So, what do we do with products like this? Call the manufacturer to ask questions. Ask about the facilities, the production lines, and their policies and procedures for allergen handling. If they do not answer the questions to your satisfaction, find another manufacturer with a similar product that does meet your needs.
Read more: Updates:
Building upon their 2016 paper [see below], Tricia Thompson, Amy Keller, and Trisha B. Lyons published "When foods contain both a gluten-free claim and an allergen advisory statement for wheat: should consumers be concerned?" on March 26, 2018 in the European Journal of Clinical Nutrition.
This retrospective database analysis included a total of 328 gluten-free labeled products previously tested for gluten content by Gluten-Free Watchdog.
Here's what they found…
On the basis of this retrospective data analysis, the use of allergen advisory statements (regardless of type) on foods labeled gluten-free was not indicative that a food was out of compliance with the gluten-free label ing rule. Due to the current lack of federal regulations for allergen advisory statements, consumers with celiac disease and other gluten-related disorders should not make gluten-free purchasing decisions based solely on the presence or absence of an allergen advisory statement for wheat.
One issue that may be causing mistrust among gluten-free consumers when products contain both a gluten-free claim and a precautionary statement for wheat is the lack of required testing for foods labeled gluten-free. In the US,while foods must contain <20 p.p.m. of gluten to be labeled gluten-free, testing is not included in the FDA’s codiﬁed rule.
Increased education is needed to advise consumers that a gluten-free claim applies to gluten that may be in a product due to ingredients and cross-contact. Under the gluten-free labeling rule, a gluten-free claim on product packaging means the food must comply with all criteria of the rule,including containing <20 p.p.m. of gluten. This is true regardless of the presence or absence of an allergen advisory statement for wheat .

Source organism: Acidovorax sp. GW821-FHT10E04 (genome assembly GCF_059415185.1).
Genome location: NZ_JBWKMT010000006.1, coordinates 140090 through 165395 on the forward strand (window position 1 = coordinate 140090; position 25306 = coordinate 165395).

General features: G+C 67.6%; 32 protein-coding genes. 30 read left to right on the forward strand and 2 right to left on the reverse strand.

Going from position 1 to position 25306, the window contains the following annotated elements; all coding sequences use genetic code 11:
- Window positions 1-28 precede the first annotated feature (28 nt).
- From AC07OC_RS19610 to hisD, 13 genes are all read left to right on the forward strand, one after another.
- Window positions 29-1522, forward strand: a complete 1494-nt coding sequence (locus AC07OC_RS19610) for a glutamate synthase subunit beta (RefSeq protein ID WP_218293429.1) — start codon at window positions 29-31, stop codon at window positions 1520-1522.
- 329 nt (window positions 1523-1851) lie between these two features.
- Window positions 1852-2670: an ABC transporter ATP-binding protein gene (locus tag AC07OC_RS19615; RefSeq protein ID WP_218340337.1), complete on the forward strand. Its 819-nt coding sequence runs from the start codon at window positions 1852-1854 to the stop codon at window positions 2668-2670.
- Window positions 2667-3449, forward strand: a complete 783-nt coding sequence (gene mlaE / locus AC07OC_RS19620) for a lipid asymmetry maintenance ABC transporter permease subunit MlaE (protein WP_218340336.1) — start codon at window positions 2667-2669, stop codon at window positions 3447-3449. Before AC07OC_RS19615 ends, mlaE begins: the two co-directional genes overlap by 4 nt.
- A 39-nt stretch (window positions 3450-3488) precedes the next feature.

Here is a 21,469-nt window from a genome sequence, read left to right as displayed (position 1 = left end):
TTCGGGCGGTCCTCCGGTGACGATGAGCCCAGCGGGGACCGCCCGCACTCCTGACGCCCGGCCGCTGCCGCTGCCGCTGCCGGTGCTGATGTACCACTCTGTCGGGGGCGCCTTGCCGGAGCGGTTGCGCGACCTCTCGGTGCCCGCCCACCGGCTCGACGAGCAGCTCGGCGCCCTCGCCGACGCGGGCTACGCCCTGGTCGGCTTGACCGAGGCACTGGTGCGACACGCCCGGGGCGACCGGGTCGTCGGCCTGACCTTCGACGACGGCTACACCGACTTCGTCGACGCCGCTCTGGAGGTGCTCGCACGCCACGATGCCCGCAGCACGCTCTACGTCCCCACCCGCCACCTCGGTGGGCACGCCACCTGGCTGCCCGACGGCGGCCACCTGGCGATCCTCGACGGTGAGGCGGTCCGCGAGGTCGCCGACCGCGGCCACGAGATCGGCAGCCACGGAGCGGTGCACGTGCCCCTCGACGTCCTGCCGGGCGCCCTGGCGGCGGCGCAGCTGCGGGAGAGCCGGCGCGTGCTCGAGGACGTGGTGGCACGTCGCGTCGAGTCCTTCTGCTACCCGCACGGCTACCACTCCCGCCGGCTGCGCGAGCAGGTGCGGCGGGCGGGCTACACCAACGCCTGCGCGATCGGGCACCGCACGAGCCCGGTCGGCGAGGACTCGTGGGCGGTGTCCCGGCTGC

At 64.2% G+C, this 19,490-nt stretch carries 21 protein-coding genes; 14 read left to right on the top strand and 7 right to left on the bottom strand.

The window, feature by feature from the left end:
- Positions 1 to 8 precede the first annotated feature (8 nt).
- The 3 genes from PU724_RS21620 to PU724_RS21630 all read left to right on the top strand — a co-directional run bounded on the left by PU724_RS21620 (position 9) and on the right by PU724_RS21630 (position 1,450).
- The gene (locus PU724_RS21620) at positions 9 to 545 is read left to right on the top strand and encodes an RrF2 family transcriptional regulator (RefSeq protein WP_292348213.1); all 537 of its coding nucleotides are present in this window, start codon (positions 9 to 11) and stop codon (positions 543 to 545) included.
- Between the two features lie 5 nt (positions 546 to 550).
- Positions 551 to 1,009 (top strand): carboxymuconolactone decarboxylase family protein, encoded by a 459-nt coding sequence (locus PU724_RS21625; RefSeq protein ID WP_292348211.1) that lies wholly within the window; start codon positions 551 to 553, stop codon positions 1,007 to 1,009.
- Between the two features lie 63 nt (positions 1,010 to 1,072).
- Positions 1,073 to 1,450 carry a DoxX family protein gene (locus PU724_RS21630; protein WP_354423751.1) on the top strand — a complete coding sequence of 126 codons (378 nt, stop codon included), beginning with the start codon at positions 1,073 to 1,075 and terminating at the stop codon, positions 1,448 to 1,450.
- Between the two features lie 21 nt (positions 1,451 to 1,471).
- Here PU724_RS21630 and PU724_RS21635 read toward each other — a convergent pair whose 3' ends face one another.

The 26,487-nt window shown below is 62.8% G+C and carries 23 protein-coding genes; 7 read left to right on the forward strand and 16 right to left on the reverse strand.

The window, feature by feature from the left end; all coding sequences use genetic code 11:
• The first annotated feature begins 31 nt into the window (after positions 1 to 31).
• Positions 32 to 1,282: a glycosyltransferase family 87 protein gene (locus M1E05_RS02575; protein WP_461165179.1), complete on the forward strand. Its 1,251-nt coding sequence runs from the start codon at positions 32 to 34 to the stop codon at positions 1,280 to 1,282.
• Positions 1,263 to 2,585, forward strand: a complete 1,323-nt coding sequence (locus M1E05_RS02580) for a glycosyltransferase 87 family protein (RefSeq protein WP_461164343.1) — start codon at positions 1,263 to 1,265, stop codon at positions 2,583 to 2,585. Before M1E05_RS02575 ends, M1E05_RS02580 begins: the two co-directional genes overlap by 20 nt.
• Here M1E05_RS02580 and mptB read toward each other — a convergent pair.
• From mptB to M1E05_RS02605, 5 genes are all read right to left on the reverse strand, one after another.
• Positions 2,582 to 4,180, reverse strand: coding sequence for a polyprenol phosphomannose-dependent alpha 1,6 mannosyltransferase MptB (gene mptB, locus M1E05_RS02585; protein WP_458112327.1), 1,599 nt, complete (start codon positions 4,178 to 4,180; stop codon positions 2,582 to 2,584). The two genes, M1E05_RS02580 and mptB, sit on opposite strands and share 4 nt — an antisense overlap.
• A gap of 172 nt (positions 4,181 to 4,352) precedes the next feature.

When combining the results of both studies…
4/45 (9%) products that DID include an allergen advisory statement for wheat or gluten on product packaging contained quantifiable gluten.
52/384 (14%) products that did NOT include an allergen advisory statement for wheat or gluten on product packaging contained quantifiable gluten.
The FDA should strongly consider regulating allergen advisory statements, especially in light of the Food Safety Modernization Act.
Tricia Thompson, Trisha B. Lyons, and Amy Jones analyzed allergen advisory statements of 101 products previously tested for gluten content by Gluten-Free Watchdog. These products were not labeled gluten-free, however the ingredient list did not include any gluten containing ingredients (no wheat, barley, rye, malt, or brewers yeast).